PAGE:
The chapter posits a theory of how race materializes through the production of space. With reference to Ernesto Laclau's rhetorical theory, the introduction examines how metaphor and metonymy correspond to the social and political significance of racial identification. Thus the Introduction aligns the contingent formation of racial and religious identities with metonymy, or the material experience of being-in-place, and aligns static racial names with metaphor. The Introduction theorizes the terms border and line as interrelated figures of spatial constraint and access. Each term has a normative and a transgressive meaning, and the Introduction explores how and when the normative meaning of one term is in play, the transgressive meaning of the other term likewise emerges.
This chapter takes on a fundamental question for literature scholars: How can readers bear responsibility for the literature they read and love? The chapter argues that the reader becomes the neighbor to the literature, and follows with an exploration of the philosophical and material implications of that neighboring. The chapter examines Helena María Viramontes's novel Their Dogs Came with Them, set in Boyle Heights at the peak of its gang wars in the 1970s, and explores the real neighborhood, including the activist project Union de Vecinos, a socialist organizing collective inspired by liberation theology to reclaim the neighborhood, from both the gangs and reactionary policing, in the name of social justice. In both examples, the chapter posits the concept of the miracle as something worldly and material, capable of transformation.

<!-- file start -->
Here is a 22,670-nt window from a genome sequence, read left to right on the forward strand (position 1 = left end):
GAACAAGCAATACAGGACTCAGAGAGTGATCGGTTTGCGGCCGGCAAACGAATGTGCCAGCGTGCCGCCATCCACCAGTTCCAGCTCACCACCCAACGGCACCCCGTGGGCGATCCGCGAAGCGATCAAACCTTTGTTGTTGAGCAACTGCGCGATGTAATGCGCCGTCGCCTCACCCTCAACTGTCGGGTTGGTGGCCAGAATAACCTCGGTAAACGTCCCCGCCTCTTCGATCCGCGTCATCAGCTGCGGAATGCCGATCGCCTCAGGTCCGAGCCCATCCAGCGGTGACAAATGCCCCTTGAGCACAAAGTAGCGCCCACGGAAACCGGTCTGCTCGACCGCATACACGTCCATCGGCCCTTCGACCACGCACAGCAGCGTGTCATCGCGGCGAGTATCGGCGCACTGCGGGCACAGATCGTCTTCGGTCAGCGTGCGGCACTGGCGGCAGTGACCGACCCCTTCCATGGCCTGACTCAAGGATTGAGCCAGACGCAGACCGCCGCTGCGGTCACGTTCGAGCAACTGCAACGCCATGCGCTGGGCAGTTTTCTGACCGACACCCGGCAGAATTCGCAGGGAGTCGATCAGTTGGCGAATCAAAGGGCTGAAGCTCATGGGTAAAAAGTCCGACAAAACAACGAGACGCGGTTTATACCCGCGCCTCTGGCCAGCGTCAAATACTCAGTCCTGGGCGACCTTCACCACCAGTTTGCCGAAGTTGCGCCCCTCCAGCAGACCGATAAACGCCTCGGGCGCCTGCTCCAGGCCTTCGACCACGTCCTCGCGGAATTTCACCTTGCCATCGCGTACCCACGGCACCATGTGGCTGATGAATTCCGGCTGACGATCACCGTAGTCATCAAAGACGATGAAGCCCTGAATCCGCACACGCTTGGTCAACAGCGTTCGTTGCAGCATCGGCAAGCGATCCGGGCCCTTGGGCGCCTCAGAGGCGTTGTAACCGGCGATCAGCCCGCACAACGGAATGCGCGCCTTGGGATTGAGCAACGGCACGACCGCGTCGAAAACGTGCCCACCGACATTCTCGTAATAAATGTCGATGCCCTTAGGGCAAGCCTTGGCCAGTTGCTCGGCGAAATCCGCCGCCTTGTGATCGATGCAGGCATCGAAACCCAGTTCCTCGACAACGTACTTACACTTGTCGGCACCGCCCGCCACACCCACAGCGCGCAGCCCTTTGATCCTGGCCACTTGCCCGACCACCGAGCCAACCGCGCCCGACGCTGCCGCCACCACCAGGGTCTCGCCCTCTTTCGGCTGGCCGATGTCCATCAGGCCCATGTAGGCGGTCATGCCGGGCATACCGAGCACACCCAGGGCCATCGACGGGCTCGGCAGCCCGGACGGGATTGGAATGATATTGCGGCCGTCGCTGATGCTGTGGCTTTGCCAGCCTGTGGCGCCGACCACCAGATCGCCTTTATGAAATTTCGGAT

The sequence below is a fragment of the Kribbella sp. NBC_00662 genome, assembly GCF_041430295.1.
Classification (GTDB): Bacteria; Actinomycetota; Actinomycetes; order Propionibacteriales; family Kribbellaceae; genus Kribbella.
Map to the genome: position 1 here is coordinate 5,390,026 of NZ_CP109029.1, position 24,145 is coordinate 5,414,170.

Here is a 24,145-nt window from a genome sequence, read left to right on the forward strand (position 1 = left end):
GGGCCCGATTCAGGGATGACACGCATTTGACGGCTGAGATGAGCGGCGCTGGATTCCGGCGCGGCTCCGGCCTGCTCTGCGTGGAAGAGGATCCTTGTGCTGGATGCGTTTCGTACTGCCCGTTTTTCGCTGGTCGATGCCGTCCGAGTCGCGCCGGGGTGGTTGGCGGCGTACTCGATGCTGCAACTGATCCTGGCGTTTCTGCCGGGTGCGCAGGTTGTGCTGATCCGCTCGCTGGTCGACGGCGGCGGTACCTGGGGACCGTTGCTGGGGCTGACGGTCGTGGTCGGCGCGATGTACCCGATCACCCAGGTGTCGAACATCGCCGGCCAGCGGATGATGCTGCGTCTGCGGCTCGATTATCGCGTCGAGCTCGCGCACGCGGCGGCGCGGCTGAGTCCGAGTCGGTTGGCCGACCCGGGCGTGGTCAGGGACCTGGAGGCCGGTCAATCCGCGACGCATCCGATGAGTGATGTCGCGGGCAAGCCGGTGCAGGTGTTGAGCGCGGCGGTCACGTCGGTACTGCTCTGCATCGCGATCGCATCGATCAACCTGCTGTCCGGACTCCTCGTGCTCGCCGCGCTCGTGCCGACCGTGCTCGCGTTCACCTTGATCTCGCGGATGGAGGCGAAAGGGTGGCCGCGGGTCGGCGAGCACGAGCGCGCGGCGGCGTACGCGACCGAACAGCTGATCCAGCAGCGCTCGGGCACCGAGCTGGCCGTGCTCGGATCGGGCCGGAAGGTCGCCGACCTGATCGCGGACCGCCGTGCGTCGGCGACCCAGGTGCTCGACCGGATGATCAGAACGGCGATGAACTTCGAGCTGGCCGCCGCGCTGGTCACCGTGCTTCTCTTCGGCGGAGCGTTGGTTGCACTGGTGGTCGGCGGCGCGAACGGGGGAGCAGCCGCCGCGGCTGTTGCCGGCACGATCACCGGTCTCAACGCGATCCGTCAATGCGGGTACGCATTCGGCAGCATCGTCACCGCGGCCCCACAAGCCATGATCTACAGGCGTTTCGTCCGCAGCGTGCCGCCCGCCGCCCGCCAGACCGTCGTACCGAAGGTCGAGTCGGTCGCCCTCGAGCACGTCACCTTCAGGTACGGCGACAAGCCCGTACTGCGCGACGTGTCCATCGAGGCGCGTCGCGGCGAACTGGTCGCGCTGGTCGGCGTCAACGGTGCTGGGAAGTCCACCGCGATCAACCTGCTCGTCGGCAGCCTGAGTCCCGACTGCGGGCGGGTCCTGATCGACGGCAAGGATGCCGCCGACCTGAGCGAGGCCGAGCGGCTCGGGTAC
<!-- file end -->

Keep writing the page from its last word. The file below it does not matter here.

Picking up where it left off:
The first half of this chapter explores the Watts Writers Workshop, founded in the heart of Watts by Budd Schulberg after the Watts Riots in 1965. Schulberg created Frederick Douglass House, a charitable foundation and a physical building for black creative arts, and the chapter argues that Schulberg's personal and financial investment in Watts relocated his political standing as the "neighbor" to the Watts writers with whom he worked. The chapter examines a conversation between Schulberg and his friend James Baldwin, about the meaning of "race." Both writers hit upon "love" as the only way to cut through the Gordian knot of racism binding the nation. The chapter closes with a study of Paul Beatty's Los Angeles novel, The Sellout (2015), in which love is ironized and black Angelenos assert an atavistic claim on property, with segregation, plantations, and the return of slavery.
This chapter argues for the emergence of privately held ethics in the formation of neighborhood publics. The chapter primarily focuses on Jewish neighborhoods, including the L.A. Eruv, the largest in the West. An eruv is an area with boundaries designated by a rabbinical authority to constitute domestic rather than public space for Jews living within. Eruv is Hebrew for "mixture," and it involves mixing public and private spaces into one large "courtyard" or domestic enclosure. The chapter argues that the eruv is a "counter-public" for the Orthodox space it circumscribes, but that the public alignment of "Jewish" with "Orthodox" eclipses other kinds of Jewish publics in Los Angeles. The chapter compares the idea of the neighborhood in the eruv with Jewish concepts of the neighborhood in a recent short documentary, My Neighbourhood, about secular Israeli Jews who partner with Muslim Palestinians to protest Orthodox Jewish appropriation of Palestinians' homes.
This chapter argues for the value of comparative analysis in studies of race and ethnicity, and makes the case for the inclusion of Jewish studies in the ethnic studies matrix. The Conclusion reviews the parallel but distinct histories of ethnic studies and Jewish studies, and explains the basis of their mutual exclusion. The Conclusion posits the book's critical motif of "the neighborhood" as the apt figure for reconciling different academic accounts of race and ethnicity, and for seeking understanding through unexpected comparisons across racial groups.